OCIS codes: 080.0080, 080.2720, 080.2730.
doi: 10.3788/COL201210.080801.

Polarization ellipse and Stokes parameters in geometric algebra

By Sugon, Quirino Jr., McNamara, Daniel J., SJ

Adler G. Santos, Quirino M. Sugon, Jr., and Daniel J. McNamara, "Polarization ellipse and Stokes parameters in geometric algebra," J. Opt. Soc. Am. A 29, 89-98 (2012).

In this paper, we use geometric algebra to describe the polarization ellipse and Stokes parameters. We show that a solution to Maxwell’s equation is a product of a complex basis vector in Jackson and a linear combination of plane wave functions. We convert both the amplitudes and the wave function arguments from complex scalars to complex vectors. This conversion allows us to separate the electric field vector and the imaginary magnetic field vector, because exponentials of imaginary scalars convert vectors to imaginary vectors and vice versa, while exponentials of imaginary vectors only rotate the vector or imaginary vector they are multiplied to. We convert this expression for polarized light into two other representations: the Cartesian representation and the rotated ellipse representation. We compute the conversion relations among the representation parameters and their corresponding Stokes parameters. And finally, we propose a set of geometric relations between the electric and magnetic fields that satisfy an equation similar to the Poincaré sphere equation. © 2012 Optical Society of America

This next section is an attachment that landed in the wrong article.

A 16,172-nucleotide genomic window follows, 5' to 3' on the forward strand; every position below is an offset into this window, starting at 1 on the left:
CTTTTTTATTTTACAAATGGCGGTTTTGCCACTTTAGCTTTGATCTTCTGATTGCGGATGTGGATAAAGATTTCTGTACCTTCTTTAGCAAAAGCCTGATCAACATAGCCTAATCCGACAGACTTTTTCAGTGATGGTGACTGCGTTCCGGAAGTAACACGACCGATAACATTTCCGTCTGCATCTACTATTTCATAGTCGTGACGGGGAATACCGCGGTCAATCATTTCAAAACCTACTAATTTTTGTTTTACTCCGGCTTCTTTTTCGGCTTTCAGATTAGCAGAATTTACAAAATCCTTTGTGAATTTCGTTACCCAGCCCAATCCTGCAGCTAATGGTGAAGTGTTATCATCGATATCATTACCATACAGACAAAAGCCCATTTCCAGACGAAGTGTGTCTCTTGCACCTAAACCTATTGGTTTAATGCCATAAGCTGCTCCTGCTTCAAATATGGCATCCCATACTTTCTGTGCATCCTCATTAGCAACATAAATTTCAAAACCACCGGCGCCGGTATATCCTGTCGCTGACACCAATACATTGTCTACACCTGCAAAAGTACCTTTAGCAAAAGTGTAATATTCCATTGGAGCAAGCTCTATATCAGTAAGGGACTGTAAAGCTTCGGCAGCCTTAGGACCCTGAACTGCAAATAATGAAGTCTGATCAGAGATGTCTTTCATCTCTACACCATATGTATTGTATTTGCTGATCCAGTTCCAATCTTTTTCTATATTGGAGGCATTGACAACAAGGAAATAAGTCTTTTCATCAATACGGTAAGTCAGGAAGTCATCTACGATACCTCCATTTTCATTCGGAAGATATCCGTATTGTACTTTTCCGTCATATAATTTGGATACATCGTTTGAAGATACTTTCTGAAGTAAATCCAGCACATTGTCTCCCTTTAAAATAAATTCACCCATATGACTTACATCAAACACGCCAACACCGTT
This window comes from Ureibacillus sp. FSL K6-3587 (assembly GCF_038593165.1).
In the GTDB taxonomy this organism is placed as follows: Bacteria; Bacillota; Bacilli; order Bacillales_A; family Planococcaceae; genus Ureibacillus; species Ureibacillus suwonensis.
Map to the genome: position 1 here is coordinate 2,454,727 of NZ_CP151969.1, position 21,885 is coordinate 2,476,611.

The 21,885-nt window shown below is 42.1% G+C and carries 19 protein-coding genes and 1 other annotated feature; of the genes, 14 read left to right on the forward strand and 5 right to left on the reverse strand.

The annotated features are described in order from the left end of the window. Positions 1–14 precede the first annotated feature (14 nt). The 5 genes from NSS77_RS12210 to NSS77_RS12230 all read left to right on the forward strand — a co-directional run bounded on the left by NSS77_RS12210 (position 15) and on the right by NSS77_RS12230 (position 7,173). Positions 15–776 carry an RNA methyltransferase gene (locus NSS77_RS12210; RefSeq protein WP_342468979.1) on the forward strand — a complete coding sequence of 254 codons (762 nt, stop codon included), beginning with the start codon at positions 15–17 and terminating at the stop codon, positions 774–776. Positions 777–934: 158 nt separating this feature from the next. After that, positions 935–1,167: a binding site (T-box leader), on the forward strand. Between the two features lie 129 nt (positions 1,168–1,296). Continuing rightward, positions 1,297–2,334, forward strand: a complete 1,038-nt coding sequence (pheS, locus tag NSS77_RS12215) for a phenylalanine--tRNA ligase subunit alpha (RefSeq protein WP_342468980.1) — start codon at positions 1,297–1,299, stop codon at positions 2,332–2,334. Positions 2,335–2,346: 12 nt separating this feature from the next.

2011

An alternative approach for quantifying climate regulation by ecosystems

By Narisma, Gemma Teresa T.

Paul C West, Gemma T Narisma, Carol C Barford, Christopher J Kucharik, and Jonathan A Foley. 2011. An alternative approach for quantifying climate regulation by ecosystems. Frontiers in Ecology and the Environment 9: 126–133. doi:10.1890/090015 Concepts and Questions An alternative approach for quantifying climate regulation by ecosystems Paul C West1,2*, Gemma T Narisma1,3, Carol C Barford1, Christopher J Kucharik1,4, and Jonathan A Foley5

Ecosystems provide multiple benefits to people, including climate regulation. Previous efforts to quantify this ecosystem service have been either largely conceptual or based on complex atmospheric models. Here, we review previous research on this topic and propose a new and simple analytical approach for estimating the physical regulation of climate by ecosystems. The proposed metric estimates how land-cover change affects the loading of heat and moisture into the atmosphere, while also accounting for the relative contribution of wind-transported heat and moisture. Although feedback dynamics between land, atmosphere, and oceans are not modeled, the metric compares well with previous studies for several regions. We find that ecosystems have the strongest influence on surface climatic conditions in the boreal and tropical regions, where temperature and moisture changes could substantially offset or magnify greenhouse-forced changes. This approach can be extended to estimate the effects of changing land cover on local, physical climate processes that are relevant to society.

1Center for Sustainability and the Global Environment (SAGE), University of Wisconsin-Madison, Madison, WI; current address: Institute on the Environment, University of Minnesota, St Paul, MN

2The Nature Conservancy, Madison, WI

3Ateneo de Manila University, Loyola Heights, Quezon City, Philippines

4Department of Agronomy, University of Wisconsin-Madison, Madison, WI